Alongside Others, Industry Advocates for investment in NextGen.October 2, 2013 -
Representatives from diverse industries and organizations came together to discuss successes and upcoming challenges of NextGen, FAA's initiative to modernize U.S. air transportation system, and issue warning about sequestration budget cuts that threaten NextGen's progress. “If we don’t keep moving forward on modernization with adequate funding for new technologies and capabilities,” warned AIA's Marion C. Blakey, “our nation’s air transportation system will be overcome by growing demand.”
Environmentalists, Pilots, Airlines, Business Travelers and Industry Advocate for Investment in NextGen
Aerospace Industries Association
1000 Wilson Boulevard, Suite 1700
Arlington, VA, 22209-3928
Press release date: October 1, 2013
Arlington, Va. --- Representatives from a diverse group of industries and organizations joined today to discuss the successes and upcoming challenges of NextGen, the FAA’s initiative to modernize the nation’s air transportation system, and to warn in this last day of the fiscal year about sequestration budget cuts that threaten to impede NextGen’s progress.
“If we don’t keep moving forward on modernization with adequate funding for new technologies and capabilities our nation’s air transportation system will be overcome by growing demand,” said Aerospace Industries Association President and CEO Marion C. Blakey in a panel discussion. Blakey added, “NextGen is a whole package—a system of systems approach. Piecemeal technological add-ons will not lead to the dramatic safety and efficiency gains NextGen promises.”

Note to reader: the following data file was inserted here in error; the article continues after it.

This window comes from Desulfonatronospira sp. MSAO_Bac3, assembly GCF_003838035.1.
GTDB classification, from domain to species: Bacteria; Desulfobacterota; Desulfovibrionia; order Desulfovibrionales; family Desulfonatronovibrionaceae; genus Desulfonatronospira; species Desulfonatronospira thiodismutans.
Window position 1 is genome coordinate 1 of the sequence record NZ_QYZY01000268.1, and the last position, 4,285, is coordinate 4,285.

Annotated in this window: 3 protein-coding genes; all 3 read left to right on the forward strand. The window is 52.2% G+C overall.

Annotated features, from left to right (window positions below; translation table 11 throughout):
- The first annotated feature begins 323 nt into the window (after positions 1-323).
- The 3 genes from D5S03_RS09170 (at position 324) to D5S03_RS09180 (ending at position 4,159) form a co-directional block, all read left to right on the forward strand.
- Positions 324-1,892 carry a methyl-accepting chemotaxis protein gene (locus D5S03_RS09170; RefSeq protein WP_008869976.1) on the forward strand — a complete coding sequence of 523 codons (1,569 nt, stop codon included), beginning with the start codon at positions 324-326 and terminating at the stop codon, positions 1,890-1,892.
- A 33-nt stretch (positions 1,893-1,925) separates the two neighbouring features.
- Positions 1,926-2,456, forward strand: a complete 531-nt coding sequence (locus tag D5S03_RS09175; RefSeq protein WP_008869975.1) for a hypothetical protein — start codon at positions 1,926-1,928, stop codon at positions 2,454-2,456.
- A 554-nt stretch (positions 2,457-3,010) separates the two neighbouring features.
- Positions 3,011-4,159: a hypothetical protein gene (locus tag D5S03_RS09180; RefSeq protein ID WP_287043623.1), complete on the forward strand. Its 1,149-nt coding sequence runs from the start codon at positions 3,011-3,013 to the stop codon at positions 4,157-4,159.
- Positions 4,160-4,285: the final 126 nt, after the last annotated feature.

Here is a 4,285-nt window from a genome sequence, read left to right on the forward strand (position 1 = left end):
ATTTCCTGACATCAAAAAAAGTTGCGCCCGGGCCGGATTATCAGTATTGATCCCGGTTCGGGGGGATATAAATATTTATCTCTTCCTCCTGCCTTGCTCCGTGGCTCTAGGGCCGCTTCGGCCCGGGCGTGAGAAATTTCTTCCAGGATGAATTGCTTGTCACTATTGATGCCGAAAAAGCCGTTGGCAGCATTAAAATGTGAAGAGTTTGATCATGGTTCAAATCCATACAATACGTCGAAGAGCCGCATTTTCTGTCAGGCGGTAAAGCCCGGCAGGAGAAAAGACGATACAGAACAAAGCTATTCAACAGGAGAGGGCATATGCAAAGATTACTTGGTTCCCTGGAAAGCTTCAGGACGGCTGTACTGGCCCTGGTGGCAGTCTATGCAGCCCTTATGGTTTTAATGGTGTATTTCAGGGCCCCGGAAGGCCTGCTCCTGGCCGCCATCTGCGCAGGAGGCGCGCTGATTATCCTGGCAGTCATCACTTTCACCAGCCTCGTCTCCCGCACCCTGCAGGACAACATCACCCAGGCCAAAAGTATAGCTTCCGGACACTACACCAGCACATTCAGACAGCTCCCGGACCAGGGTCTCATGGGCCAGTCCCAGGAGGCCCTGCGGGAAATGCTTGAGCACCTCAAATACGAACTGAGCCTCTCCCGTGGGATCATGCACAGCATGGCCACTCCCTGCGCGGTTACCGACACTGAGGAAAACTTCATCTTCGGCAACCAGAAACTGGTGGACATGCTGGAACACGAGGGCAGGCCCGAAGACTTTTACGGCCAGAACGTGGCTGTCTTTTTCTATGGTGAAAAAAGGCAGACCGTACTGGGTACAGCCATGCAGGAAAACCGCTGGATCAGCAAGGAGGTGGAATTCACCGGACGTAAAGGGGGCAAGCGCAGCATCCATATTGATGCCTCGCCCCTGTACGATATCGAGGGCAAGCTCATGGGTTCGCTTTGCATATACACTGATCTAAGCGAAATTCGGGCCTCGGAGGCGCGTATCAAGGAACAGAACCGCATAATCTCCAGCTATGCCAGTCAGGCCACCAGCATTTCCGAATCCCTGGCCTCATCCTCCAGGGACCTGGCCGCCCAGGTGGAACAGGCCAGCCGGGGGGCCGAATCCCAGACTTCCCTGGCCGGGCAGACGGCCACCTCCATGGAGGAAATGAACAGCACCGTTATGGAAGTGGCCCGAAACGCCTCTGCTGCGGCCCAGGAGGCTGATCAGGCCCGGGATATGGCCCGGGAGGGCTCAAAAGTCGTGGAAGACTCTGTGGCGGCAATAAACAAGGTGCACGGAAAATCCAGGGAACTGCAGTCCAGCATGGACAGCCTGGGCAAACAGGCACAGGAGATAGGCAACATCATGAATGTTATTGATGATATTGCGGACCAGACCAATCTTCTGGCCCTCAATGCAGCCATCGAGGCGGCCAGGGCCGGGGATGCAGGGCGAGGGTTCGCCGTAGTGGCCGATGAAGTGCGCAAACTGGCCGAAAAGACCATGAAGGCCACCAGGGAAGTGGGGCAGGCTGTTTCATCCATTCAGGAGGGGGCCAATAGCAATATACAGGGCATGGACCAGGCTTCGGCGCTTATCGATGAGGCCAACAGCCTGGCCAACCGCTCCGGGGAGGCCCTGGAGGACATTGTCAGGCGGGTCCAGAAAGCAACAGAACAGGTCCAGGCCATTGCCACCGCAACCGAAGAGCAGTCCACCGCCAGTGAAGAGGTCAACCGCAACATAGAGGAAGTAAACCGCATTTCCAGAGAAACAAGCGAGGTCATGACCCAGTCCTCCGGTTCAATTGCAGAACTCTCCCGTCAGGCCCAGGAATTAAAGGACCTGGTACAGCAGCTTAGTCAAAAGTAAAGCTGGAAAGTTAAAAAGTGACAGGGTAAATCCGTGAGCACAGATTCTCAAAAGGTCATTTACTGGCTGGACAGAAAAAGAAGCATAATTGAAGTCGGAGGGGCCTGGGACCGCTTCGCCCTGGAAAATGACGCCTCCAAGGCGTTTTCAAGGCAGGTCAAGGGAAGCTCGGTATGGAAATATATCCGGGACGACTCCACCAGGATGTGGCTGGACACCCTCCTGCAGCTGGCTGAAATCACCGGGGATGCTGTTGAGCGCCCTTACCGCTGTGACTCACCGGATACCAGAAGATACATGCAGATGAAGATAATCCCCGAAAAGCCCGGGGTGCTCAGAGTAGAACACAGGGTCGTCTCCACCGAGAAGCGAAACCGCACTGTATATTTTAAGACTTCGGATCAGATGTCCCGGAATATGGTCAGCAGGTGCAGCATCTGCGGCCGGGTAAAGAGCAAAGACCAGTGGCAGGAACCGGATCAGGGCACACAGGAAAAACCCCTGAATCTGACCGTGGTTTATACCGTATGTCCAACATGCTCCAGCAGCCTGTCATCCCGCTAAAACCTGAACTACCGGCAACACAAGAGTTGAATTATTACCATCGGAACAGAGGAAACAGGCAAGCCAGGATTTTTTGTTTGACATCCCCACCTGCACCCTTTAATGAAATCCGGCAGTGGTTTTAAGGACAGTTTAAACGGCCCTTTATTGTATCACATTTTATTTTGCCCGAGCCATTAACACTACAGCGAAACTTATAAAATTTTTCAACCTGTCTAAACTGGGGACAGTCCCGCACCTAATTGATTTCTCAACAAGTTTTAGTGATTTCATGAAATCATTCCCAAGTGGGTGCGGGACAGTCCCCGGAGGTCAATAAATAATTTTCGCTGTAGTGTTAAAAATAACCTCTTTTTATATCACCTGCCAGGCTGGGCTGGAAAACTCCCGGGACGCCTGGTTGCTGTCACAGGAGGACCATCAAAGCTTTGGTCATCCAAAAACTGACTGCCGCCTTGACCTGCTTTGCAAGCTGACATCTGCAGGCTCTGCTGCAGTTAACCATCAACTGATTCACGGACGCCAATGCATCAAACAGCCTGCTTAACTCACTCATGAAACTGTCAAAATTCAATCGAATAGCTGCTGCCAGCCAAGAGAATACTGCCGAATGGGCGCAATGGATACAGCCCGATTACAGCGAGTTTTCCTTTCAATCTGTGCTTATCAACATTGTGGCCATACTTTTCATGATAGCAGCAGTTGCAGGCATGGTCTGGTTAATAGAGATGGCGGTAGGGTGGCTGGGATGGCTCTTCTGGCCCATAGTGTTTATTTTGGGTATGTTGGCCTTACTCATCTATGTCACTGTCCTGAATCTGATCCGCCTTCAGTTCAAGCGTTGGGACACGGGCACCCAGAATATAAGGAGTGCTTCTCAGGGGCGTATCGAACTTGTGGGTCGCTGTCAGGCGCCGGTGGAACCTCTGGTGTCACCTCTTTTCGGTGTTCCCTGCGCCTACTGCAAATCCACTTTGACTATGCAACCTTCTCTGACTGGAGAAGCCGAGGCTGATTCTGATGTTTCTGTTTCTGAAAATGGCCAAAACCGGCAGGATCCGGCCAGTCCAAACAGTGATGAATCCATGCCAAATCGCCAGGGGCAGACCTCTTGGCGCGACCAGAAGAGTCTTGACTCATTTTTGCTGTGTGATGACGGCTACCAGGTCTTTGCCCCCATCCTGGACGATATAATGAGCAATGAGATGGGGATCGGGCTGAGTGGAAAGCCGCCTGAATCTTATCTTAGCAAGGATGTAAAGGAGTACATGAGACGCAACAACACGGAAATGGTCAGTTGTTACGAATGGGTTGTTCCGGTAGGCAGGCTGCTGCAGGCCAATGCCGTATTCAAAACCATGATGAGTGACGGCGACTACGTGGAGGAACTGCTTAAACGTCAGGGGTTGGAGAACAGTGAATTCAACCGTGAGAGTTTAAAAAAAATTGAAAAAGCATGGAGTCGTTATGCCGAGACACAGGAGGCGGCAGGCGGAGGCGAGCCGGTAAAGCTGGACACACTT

Providing the perspective of the airline industry, Captain Don Dillman, Airlines for America’s Managing Director of Flight Operations said, “Accelerated deployment of NextGen policies and procedures will modernize the U.S. aviation industry and make air travel even more efficient for passengers and shippers.”
Active pilot Scott Rosenberg, who flies for Alaska Airlines, spoke about NextGen satellite-based navigation arrival procedures into the Seattle-Tacoma International airport which promise to cut fuel consumption by 2.1 million gallons annually, and reduce carbon emissions by 22,000 metric tons. “NextGen, particularly the ‘Greener Skies Over Seattle’ initiative, has been a win-win for the community, the environment, the traveling public, the airlines and the FAA,” said Rosenberg. “The NextGen program has the potential to provide the largest aviation safety value of any project in recent history.
Representing the viewpoint of travelers, Michael McCormick, Executive Director and COO of the Global Business Travel Association remarked, “America’s businesses send their employees on more than seven million flights each month. Efficient, safe air travel enables invaluable face-to-face meetings with clients and partners, ensuring businesses can compete effectively in the global marketplace. NextGen is essential to reduce flight delays and system slowdowns that disrupt air travel and business opportunities, and slow economic growth.”
Also speaking at the event was Deron Lovaas, Director of the Federal Transportation Policy, Energy and Transportation Program at the Natural Resources Defense Council, representing environmental interests. Reductions in CO2 emissions from new technologies like NextGen and commercially viable biofuels will substantially reduce aviation’s carbon footprint and impact on the environment.
At the event, AIA released a new report on NextGen, which details recent program successes and addresses obstacles that stand in the way of additional NextGen progress. The report can be accessed at: http://www.aia-aerospace.org/economics/reports_white_papers/.